Miguel Littín. He's a film director, and a Chilean in exile (due to chaotic circumstances following the coup that ousted Allende in 1973).
This is the story of Littín's return to Chile in 1985, under a false name and disguised as a Uruguayan businessman (an elaborate covert operation effected by the Chilean resistance), to film a documentary about life under Pinochet.
(Don't you love the cover? The placement of that title square is genius!)
"This may not have been the most heroic action of my life, but it is the most worthwhile," Littín told García Márquez. This report is assembled from 18 hours of interviews and retold as a first-person narrative.
Littín has some trouble finding the unhappiness he'd assumed would be so rampant under dictatorship. Misery is not always directly related to physical circumstances. Littín finds it people's restrained gestures, their pace, their lowered gaze.
I went off alone to a restaurant on the heights of the city that Ely and I used to frequent when we were courting. The place was the same, tables out under the elms, a profusion of flowers, but it seemed to have stopped being. There was nobody there. I had to complain to get waited on. Even then, I waited nearly an hour before my order of grilled meat arrived. I was finishing my meal when a couple came in whom I had not seen since Ely and I were regular customers there. Ernesto and Elvira, proprietors of a gloomy little shop a few blocks away that dealt in engravings and medallions of saints, rosaries and reliquaries, funerary decorations. They were an irreverent and fun-loving pair, and we had enjoyed staying late with them on Saturdays in good weather, drinking wine and playing cards. Seeing them enter now, holding hands just as before, I was surprised by their loyalty to the restaurant after all the changes in Chile and I was struck by how much they had aged. It was a mirror in which I suddenly saw an image of my own old age. Had they recognized me they would undoubtedly have stared at me with the same stupefaction, but I was protected by my Uruguayan mask. They were eating at a nearby table and talking in loud tones but without their usual intensity. Occasionally they would look over at me without curiosity, without the slightest inkling that we had once enjoyed each other's company at the same table. It wasn't until that moment that I realized how long and devastating the years of exile had been. Not just for those of us who left — as I had thought until then — but also for the ones who stayed.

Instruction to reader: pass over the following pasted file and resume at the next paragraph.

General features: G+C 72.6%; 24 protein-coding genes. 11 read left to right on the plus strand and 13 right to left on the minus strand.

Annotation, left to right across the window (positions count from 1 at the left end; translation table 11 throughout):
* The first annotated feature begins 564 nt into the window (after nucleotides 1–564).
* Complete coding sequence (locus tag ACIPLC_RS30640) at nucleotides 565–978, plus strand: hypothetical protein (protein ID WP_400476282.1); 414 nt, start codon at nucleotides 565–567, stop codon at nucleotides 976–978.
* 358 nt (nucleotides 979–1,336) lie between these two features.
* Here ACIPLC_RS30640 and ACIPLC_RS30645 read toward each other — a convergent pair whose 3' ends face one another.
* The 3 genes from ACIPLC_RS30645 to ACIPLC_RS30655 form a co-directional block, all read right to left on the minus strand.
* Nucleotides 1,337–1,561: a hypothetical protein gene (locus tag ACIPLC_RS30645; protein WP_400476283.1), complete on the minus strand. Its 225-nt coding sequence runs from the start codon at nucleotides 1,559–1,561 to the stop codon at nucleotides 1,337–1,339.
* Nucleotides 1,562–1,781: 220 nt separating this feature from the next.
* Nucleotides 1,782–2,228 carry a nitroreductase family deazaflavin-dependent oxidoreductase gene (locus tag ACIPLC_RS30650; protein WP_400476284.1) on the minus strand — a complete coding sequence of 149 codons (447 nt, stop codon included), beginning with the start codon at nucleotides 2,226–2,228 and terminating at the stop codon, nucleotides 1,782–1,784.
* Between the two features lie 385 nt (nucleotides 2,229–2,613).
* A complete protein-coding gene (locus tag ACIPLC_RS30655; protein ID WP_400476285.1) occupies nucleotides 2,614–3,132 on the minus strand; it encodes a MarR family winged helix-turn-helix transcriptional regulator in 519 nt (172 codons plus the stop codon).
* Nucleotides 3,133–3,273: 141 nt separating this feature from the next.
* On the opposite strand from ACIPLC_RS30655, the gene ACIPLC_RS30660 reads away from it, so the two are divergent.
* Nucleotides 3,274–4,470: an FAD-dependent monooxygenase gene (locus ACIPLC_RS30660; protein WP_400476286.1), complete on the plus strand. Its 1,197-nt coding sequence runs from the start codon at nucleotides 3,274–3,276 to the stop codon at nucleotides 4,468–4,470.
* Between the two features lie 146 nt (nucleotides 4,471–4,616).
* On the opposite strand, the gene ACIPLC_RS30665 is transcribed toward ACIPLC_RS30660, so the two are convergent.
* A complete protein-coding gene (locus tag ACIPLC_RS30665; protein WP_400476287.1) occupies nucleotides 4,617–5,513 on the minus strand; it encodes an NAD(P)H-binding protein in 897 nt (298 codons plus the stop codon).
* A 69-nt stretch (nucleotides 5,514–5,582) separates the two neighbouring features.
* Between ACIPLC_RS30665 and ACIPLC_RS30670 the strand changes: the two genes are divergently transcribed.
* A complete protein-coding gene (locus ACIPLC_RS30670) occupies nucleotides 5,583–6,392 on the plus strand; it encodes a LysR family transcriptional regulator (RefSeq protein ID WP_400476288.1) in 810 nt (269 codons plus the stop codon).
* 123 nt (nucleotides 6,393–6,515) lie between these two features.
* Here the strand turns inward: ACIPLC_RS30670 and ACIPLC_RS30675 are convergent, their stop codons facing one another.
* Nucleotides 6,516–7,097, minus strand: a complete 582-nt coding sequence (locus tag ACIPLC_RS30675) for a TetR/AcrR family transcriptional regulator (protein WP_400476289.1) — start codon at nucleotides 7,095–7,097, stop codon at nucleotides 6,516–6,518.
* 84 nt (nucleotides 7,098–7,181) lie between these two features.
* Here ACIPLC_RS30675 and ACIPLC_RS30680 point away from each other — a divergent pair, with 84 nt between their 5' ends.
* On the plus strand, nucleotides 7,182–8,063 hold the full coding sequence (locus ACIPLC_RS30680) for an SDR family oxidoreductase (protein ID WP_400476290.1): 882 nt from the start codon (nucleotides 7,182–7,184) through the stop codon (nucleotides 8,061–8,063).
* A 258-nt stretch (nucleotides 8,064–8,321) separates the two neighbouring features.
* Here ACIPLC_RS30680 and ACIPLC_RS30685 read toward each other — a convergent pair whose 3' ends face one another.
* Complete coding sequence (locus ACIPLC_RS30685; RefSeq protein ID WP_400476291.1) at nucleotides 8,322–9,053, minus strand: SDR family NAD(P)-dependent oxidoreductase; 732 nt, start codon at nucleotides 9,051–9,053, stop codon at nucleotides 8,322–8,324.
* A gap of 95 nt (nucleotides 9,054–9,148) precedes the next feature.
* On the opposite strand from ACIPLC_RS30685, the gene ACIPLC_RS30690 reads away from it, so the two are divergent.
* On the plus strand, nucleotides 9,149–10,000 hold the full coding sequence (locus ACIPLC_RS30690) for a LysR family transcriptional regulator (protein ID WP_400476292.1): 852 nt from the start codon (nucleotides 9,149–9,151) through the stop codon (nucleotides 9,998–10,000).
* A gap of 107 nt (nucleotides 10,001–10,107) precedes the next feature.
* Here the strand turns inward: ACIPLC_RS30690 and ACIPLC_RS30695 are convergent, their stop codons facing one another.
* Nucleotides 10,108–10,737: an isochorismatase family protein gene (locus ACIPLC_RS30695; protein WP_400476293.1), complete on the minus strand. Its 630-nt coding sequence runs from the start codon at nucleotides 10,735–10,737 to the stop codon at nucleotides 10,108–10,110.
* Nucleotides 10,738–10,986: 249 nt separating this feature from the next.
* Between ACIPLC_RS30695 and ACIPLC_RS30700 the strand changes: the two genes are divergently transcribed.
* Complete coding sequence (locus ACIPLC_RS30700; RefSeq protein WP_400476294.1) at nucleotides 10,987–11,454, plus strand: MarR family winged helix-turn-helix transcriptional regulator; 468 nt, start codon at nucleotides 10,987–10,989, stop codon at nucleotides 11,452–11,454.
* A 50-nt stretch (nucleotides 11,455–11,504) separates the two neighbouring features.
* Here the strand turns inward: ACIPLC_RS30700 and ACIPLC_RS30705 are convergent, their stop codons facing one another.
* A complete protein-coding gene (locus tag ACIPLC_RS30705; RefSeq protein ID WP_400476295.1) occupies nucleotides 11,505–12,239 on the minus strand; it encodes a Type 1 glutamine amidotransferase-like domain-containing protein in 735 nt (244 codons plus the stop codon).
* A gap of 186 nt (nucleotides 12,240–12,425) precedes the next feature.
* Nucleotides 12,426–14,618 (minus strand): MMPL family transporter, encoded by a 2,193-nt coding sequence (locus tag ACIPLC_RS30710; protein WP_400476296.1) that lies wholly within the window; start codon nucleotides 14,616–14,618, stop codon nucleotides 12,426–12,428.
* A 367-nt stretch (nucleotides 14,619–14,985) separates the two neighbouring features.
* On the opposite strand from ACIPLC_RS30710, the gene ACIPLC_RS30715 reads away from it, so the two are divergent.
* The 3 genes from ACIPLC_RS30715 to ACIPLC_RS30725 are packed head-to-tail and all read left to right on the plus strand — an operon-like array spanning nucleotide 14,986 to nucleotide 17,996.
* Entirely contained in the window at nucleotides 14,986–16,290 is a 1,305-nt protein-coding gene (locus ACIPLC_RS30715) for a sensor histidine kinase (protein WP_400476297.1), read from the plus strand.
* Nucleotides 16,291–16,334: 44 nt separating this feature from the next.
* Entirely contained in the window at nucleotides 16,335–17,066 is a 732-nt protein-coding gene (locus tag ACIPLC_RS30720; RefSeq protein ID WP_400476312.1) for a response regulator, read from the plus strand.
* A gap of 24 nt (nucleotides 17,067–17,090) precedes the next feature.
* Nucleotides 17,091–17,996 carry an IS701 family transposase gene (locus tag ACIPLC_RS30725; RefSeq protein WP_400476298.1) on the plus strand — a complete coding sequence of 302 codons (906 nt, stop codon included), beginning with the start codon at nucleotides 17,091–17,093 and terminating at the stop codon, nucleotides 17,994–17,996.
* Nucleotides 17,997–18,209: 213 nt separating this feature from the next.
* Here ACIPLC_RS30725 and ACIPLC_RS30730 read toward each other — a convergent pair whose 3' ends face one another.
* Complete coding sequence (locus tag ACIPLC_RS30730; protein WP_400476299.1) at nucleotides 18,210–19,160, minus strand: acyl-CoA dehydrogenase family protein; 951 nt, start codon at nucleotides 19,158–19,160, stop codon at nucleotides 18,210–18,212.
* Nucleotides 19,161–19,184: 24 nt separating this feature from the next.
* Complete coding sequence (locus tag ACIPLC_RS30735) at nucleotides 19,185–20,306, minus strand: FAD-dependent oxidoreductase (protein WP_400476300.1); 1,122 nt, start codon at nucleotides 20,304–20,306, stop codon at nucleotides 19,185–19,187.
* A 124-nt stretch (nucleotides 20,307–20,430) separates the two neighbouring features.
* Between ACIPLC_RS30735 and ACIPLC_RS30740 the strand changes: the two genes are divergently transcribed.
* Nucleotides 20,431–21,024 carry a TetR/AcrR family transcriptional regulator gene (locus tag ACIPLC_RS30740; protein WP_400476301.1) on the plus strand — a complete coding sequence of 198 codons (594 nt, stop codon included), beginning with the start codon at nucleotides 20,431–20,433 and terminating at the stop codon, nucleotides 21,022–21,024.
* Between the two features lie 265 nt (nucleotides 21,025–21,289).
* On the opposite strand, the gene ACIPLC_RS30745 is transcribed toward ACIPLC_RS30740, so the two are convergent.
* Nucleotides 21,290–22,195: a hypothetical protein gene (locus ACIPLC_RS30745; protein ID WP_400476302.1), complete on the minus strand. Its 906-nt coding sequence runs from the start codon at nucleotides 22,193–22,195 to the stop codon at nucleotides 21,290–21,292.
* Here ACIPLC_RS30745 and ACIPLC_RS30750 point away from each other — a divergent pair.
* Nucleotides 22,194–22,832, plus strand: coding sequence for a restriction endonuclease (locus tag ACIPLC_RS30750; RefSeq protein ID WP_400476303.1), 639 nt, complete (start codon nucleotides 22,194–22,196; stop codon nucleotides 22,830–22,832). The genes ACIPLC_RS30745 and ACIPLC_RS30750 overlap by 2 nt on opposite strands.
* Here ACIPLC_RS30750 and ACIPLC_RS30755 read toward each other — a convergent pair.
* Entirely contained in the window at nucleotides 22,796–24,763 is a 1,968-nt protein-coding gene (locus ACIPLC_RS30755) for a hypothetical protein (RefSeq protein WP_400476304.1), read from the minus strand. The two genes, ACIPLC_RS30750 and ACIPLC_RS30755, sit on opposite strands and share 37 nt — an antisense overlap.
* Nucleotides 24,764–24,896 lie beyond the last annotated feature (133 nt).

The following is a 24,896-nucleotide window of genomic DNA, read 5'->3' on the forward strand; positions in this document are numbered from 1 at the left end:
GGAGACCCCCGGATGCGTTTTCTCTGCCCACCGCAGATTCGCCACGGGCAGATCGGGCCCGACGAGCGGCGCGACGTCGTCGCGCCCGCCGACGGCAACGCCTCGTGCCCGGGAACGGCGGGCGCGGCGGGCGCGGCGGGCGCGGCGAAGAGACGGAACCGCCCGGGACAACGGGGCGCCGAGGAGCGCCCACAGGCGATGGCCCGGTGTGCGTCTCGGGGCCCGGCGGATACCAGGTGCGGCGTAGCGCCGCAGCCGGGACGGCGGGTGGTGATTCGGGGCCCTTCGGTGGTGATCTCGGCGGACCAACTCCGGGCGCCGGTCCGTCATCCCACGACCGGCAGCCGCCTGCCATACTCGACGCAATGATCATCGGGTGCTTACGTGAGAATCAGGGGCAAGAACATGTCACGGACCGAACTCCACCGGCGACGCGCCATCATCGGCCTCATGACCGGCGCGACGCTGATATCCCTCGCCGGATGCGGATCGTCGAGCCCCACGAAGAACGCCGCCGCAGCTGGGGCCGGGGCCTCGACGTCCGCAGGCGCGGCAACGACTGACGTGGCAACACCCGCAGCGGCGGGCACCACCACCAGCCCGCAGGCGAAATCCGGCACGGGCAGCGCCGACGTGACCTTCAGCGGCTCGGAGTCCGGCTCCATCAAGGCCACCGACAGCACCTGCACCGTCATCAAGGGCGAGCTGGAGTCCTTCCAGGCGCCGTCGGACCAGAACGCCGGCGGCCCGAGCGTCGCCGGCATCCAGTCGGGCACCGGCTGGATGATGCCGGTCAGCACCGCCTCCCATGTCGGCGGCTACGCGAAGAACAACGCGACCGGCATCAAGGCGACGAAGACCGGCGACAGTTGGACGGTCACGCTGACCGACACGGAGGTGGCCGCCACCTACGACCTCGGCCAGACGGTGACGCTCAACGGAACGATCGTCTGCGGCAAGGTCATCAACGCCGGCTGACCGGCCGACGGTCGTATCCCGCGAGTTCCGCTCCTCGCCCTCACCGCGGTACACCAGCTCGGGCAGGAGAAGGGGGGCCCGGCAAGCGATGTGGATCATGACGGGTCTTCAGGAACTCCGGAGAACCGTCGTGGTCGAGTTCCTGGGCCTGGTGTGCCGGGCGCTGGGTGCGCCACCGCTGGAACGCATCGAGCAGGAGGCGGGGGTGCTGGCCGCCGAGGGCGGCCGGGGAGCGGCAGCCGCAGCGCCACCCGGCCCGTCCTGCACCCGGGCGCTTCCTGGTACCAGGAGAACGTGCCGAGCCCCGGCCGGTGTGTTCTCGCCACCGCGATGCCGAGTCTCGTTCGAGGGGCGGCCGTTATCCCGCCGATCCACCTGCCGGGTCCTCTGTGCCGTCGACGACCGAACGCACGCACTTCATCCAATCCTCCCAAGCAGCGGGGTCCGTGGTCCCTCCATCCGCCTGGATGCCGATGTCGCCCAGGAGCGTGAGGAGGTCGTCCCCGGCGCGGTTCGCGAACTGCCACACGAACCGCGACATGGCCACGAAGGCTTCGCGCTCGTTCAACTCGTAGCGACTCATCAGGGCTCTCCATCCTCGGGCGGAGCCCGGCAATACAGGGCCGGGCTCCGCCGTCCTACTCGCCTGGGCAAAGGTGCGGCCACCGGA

An unexpected dimension is the role of the youth in Littín's view of Pinochet's Chile. Their political fervour is lacking; the youth cannot remember life under democracy.
This report was first published in Spanish in 1986. Some 15,000 copies of this report were burned in central Chile, on orders from Pinochet.
At just over a 100 pages, it's a quick read, and a pretty interesting one; however, I do think it's reads better as a piece of reportage. There's not much of a voice in it; the writing is far from great, repetitive at times, and García Márquez is nowhere in evidence. This makes the story sound drier than perhaps it ought to, but what's key is to recognize the truth in it. This really happened! And that's what makes it an intriguing story.
Review: New York Times.